Leica Trica and Trima tripods with DH 1 head
Armed with the full monty of Leica’s D-Lux 4 digital compact camera and digiscoping adapter, APO-Televid 65 scope and both tripods, I was keen to discover if the products – and particularly the head – were user-friendly and up to the job of supporting the kit in the field.
Although the two tripods are a similar weight, they are very different in structure and appearance. I found the ‘leggy’ carbon-fibre Trica to be a robust, well-engineered and solid piece of equipment, extending to 1,750 mm, even before you attach the head, which adds a further 85 mm.
This tripod provides a very stable support for straight eyepiece scopes – particularly if you are tall – and I did not need to extend the centre column. This meant no time was taken up adjusting the height, and stability was not compromised, as it so often can be with short-legged tripods where the centre column needs to be significantly raised to achieve a comfortable viewing height.
The Trica is not best suited to use with an angled scope on full leg extension, as this renders the scope too high to look through. In this instance it is sufficient to have just one set of legs extended without even raising the column if you are of a modest height – at six-feet tall, I had to extend the column for comfortable viewing.
The magnesium-based Trima weighs only 180 g less than the Trica and extends to a maximum height of 1,600 mm. It is smaller and initially feels and appears less robust. Appearances can be deceptive, however, and this was certainly the case during the extensive field use to which it was subjected. This model saw the most action in the field simply because I was able to use it with the angled APO-Televid most comfortably at full leg extension.
Both tripods are easy to use and comfortable to carry over the shoulder; they are both relatively lightweight and a good proportion of the top leg section is foam padded. The leg sections on both models slide in and out smoothly, but those of the Trima tend to cross at the ends when fully extended, sometimes making them difficult to push back in simultaneously – a minor gripe.
The leg lever locks are well positioned externally and hold each section firmly in place without being too stiff to operate. There is, however, apparently no means of adjusting the tension should they work loose over time. Multiple-angle positioning of the legs to just short of 90 degrees to the centre column is possible with both tripods and may be a consideration if you are using the tripod in confined or awkward spaces.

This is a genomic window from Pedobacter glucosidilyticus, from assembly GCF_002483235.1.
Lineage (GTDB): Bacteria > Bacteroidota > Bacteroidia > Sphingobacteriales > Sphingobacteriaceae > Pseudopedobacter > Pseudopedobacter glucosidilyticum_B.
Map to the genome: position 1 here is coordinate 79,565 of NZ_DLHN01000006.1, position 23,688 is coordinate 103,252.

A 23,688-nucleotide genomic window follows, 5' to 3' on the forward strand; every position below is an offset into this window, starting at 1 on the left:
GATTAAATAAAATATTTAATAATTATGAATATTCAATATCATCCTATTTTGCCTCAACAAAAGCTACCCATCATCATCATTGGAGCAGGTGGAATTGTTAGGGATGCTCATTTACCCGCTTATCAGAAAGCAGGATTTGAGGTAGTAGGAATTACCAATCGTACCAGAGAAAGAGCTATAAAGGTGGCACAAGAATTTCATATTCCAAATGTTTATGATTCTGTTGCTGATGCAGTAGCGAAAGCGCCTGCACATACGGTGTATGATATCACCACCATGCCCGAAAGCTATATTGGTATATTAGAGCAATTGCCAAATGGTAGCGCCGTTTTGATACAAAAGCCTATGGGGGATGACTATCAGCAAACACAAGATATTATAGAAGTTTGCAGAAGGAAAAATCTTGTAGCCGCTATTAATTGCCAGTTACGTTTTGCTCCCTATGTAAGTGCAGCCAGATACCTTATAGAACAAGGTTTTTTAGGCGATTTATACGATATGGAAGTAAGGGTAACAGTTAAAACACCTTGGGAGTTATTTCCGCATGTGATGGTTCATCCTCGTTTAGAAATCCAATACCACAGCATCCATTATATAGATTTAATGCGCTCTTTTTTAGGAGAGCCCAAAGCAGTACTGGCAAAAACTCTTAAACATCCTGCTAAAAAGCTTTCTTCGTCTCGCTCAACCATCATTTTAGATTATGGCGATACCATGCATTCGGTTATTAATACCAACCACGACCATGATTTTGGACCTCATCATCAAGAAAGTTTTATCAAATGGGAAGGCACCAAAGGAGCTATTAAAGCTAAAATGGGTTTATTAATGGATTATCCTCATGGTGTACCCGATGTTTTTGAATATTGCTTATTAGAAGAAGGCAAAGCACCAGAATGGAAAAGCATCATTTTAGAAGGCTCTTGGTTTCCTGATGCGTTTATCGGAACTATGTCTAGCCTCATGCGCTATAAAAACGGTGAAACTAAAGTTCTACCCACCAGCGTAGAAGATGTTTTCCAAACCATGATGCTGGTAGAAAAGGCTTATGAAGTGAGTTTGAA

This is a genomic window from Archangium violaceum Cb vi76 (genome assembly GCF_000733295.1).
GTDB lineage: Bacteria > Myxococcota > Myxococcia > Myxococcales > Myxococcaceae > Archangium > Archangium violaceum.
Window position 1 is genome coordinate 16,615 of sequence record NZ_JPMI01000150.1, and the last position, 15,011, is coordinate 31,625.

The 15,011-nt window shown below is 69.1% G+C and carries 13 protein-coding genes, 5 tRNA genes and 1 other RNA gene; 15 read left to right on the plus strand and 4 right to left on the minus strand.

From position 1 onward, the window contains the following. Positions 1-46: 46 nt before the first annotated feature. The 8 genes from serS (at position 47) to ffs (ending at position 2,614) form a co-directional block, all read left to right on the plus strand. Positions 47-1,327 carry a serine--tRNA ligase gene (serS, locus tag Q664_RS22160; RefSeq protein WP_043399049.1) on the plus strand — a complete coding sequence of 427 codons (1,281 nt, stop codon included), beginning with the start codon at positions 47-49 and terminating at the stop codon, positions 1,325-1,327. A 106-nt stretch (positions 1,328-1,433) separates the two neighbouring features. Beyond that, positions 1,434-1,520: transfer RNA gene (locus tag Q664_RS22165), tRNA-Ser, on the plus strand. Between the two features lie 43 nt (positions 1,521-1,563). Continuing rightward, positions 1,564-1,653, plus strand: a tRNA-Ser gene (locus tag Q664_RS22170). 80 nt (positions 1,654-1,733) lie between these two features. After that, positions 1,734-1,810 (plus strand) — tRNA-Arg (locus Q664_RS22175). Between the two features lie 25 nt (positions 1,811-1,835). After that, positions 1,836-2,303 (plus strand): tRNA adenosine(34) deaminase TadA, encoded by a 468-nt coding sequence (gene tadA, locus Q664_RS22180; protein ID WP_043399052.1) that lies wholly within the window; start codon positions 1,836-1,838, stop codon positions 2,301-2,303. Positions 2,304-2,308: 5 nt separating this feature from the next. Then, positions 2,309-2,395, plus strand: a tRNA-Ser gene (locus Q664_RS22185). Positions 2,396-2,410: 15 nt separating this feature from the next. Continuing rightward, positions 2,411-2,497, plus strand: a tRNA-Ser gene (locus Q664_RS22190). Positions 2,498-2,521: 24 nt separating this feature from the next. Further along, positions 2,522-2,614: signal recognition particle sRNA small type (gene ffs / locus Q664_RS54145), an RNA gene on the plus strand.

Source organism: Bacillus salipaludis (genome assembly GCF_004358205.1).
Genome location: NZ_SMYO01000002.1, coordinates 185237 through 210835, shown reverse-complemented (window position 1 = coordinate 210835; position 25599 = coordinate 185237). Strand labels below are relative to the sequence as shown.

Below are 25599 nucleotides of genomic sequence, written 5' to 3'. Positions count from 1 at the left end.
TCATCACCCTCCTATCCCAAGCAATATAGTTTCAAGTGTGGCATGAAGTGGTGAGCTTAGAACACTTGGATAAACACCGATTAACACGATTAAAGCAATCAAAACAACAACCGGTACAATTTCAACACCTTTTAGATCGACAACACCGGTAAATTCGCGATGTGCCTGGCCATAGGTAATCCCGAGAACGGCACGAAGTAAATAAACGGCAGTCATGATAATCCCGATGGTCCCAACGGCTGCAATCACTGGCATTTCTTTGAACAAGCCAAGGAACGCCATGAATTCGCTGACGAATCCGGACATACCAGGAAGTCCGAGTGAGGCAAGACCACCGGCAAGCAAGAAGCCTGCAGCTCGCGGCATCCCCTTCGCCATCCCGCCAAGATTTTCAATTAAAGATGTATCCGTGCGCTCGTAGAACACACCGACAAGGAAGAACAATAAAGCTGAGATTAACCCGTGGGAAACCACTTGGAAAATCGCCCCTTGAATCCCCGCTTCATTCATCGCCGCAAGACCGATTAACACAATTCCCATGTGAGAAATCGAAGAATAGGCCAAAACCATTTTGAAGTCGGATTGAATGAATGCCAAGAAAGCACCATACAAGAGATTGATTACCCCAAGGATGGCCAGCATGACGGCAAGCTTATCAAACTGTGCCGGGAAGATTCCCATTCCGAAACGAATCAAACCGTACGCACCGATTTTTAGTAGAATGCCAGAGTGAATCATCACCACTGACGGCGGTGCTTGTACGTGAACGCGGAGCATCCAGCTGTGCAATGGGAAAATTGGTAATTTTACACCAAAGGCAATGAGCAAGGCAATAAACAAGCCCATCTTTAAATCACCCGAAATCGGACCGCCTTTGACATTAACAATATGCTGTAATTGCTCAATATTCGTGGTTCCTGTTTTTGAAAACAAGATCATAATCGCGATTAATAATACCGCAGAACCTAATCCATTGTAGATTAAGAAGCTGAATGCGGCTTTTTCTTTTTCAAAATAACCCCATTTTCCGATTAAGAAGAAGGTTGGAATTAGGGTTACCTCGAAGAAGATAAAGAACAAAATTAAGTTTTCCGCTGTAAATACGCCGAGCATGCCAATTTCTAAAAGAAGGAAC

Compact and neatly engineered, the DH 1 head supports up to 4 kg and features a quick-release plate. It is made from a polymer that is 30 per cent lighter than magnesium, adding only 570 g to the weight of each tripod.
The head’s internal counterbalance system is undoubtedly its most impressive technical feature, allowing you to make mechanical adjustments to accommodate optical assemblies for which the centre of gravity is not positioned directly above the apex of the tripod. Engaging the counterbalance system – by turning and pushing in a small knob on the head – provides an internal tension that effectively resists the gravitational force acting on the ‘heavy end’ of any unbalanced optical equipment, keeping it balanced on the tripod.
The degree of applied counterbalance can be adjusted for different equipment against an incremental scale on the head. Disengaging the system, by using the same knob, allows the head to function ‘normally’, with pan-and-tilt adjustments controlled and locked by turning two finely milled rings, which will fix positioning horizontally and vertically.
If you’re not using the tripod with the counterbalance mechanism engaged then the vertical lock is difficult to secure using the ring. I found it too finely milled to grip tightly and it could be improved by being replaced with a ring which is deeply notched or winged, similar to that which locks the centre column height at the base of both tripods. For this reason I preferred to engage the counterbalance system even when I was not digiscoping.
In terms of accessories, the head comes in a draw-string cloth bag for dust-free storage, while the tripods come complete with zip-up padded cases.
Trica tripod Trima tripod DH 1 head
Price £539 £385 Included
Construction Carbon fibre Magnesium Polymer
Weight 2,100 g 1,920 g 570 g
Max height 1,750 mm* 1,600 mm* 85 mm
Min height 380 mm 370 mm 85 mm
Closed length 70 mm 69 mm –
Guarantee 10 years 10 years 10 years
*excluding DH 1